affluenza

Discussion in 'Ethics, Morality, & Justice' started by sculptor, Dec 19, 2015.

  1. sculptor Valued Senior Member

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    4,487
    Just about: "I ain't guilty on account of I am rich".
    And: The judge in the case bought it. 4 charges of vehicular manslaughter and only probation.

    Y'all buying this?
     
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  3. joepistole Deacon Blues Valued Senior Member

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    This is after all Texas, the state which thought a routine military exercise was a ruse for federal invasion and takeover of the state.

    Please Register or Log in to view the hidden image!

     
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  5. Beer w/Straw Transcendental Ignorance! Valued Senior Member

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    Texans should kill themselves out of disgust.
     
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  7. sculptor Valued Senior Member

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    Maybe it's the judge? Maybe it's the system?
    from wiki:
    Critics have also complained that the presiding judge—District Judge Jean Boyd—gave a much harsher sentence to another 16-year-old intoxicated driver 10 years earlier. In February 2004, Boyd sentenced Eric Bradlee Miller to 20 years, telling him, "the court is aware you had a sad childhood ... I hope you will take advantage of the services [offered by the Texas Youth Commission] and turn your life around."[22] Miller had killed one victim, not four, and had a much lower blood alcohol level (0.11 compared to Couch's 0.24) but was from a much poorer family.[22][23]
     
  8. Yazata Valued Senior Member

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    4,659
    Shouldn't this thread be in 'politics'?

    What does it have to do with science?
     
  9. joepistole Deacon Blues Valued Senior Member

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    Why politics? Justice isn't political. Perhaps Ethics, Morality, and Justice would be a better fit.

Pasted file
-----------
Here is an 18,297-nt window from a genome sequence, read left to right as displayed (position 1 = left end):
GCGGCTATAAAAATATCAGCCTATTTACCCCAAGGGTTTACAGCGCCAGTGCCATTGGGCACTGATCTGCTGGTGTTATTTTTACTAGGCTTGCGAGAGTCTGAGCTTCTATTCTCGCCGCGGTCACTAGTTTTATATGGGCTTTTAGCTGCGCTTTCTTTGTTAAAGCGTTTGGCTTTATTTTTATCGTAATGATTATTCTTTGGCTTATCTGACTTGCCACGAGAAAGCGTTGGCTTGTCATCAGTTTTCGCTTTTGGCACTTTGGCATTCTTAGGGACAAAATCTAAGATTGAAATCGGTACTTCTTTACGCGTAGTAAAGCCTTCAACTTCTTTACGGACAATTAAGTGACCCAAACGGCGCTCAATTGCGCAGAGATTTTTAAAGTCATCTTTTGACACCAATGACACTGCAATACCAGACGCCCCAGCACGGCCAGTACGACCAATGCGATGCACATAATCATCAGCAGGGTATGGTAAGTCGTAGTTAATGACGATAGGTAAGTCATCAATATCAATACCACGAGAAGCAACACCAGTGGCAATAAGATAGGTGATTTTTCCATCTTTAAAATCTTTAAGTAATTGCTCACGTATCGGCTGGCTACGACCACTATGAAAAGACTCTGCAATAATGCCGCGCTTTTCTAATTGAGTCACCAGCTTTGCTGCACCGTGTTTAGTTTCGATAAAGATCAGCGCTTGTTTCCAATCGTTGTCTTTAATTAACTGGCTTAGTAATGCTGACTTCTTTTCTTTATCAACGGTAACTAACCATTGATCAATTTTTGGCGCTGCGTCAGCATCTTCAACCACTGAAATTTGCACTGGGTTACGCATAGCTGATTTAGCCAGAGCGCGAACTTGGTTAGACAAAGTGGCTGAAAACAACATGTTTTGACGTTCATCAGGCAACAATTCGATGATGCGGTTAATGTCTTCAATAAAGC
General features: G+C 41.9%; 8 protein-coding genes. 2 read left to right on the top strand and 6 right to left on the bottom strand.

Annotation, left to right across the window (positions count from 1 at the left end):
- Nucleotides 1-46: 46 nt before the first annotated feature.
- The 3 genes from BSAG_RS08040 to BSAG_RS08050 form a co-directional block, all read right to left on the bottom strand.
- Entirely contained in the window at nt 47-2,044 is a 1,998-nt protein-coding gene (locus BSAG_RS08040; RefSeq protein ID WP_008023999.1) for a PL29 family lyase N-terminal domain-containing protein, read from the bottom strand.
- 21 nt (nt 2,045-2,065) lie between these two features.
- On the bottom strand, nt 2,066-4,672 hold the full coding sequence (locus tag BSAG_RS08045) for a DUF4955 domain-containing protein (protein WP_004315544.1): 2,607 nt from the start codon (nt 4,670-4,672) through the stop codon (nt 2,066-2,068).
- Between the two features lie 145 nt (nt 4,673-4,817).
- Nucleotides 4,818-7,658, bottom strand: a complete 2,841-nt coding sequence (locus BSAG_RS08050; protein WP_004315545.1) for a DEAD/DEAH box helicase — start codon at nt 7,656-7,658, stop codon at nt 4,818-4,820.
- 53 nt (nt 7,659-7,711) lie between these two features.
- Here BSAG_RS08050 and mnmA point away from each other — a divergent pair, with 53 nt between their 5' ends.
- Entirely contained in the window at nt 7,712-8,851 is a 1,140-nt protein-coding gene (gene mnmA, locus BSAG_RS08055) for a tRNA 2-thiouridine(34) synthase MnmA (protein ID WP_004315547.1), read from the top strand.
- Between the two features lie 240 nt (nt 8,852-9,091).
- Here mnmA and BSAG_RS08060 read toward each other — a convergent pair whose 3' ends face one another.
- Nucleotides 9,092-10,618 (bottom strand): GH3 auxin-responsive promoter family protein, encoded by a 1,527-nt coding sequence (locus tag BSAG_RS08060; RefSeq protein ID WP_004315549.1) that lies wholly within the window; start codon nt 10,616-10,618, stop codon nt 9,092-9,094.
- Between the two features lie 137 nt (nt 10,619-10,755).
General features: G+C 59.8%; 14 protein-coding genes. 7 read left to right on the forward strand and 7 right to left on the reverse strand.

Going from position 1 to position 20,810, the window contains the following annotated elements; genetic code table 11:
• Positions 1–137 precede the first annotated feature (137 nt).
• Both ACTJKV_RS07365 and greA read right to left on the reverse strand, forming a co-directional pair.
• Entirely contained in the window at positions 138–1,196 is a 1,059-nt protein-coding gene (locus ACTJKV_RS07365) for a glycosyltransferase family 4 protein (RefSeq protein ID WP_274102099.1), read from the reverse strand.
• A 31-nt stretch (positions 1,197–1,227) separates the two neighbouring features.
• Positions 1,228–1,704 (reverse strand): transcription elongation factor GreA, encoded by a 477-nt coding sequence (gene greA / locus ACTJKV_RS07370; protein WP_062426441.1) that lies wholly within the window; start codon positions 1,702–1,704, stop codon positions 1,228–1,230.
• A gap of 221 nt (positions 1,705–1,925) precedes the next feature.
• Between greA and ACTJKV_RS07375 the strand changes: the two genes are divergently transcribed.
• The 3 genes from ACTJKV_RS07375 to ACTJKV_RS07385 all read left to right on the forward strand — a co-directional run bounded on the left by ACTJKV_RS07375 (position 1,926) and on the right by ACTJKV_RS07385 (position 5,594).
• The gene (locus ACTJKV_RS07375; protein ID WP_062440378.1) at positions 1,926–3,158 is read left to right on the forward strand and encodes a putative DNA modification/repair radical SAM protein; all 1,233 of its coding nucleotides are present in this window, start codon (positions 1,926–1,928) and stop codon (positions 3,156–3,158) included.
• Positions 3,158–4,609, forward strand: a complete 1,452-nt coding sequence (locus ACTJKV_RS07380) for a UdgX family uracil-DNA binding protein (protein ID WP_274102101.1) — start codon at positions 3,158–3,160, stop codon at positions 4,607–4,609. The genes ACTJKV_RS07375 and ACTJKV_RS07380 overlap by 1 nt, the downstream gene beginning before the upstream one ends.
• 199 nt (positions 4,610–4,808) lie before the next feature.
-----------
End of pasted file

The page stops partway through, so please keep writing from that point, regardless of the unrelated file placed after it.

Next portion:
10. sculptor Valued Senior Member

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    4,487
    Move it where it makes you feel comfortable. If you are happy, I'm happy.

    Man as a social animal--"human science" seemed a good fit.
    Claiming that "justice isn't political" could be somewhat naive?
    What do you find about this issue that seems ethical or moral?
     
  11. joepistole Deacon Blues Valued Senior Member

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    Why is Lady Justice blindfolded?

    https://en.m.wikipedia.org/wiki/Lady_Justice
     
  12. sculptor Valued Senior Member

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    4,487
    which is, of course an ideal, also known as a fiction, a fantasy, a puff of smoke in the wind...etc...
    or:
    a walking shadow...a tale told by an idiot, full of sound and fury, signifying nothing.
    .......................
    or,
    maybe I'm just feeling a tad cranky today?
     
  13. Jeeves Valued Senior Member

    Messages:
    1,608
    All justice systems tend to favour the rich. In the US, it's much worse than the norm, because the judges don't have to be bribed directly* (which is illegal, even in Texas). Since they're elected and American elections are beribboned public auctions, judges know who is likely to get them elected, or spoil their chances of being elected, and who doesn't count. Those who don't count politically (the poor, African and Hispanic) become fodder for his 'record': Judge Boyd has put this many criminals behind bars!

    * Not that they're necessarily above taking the odd kick-back from private prisons.
     
  14. sideshowbob Sorry, wrong number. Valued Senior Member

    Messages:
    2,955
    She can still smell money.
     
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  15. joepistole Deacon Blues Valued Senior Member

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    22,875
    Just because a scientist is a poor scientist, it doesn't make science any less a science.
     
  16. Bells Staff Member

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    22,102
    This term is cropping up more often now. And it is targeted at the wealthy and rich.. An argument or defense that stems from people who are so rich and wealthy or who come from very privileged homes are not taught about consequences when it comes to their actions. Is this possible? Personally I think it's a load of bunk. But this is now a defense in Texas, at least.

    From a psychological or scientific perspective, affluenza means something else and frankly, it is not scientific or psychological and has more to do about society and greed in general. The question that should be asked is whether this new meaning should apply from a psychological perspective. The co-author of the book, "Affluenza: The all consuming epidemic" and who made a film about the subject, wrote an article after the Couch decision was handed down:

    Our film, seen by millions, led to a best-selling book of the same name, published in 2001. We did not invent the word “affluenza”—it may have been coined in 1954 by the head of a family foundation who sponsored research on wealth—but my co-producer, co-authors and I certainly popularized the term. We defined it as “a painful, contagious, socially transmitted condition of overload, debt, anxiety, and waste resulting from the dogged pursuit of more.”

    Ours was social criticism, not psychiatry. We laid bare the ugly consequences—both social and environmental—of America’s obsession with wealth and materialism. It was partly tongue-in-cheek—our film even included a comedy news segment wherein the Joneses—“that family we’ve all been trying to keep up with for years”—formally surrenders.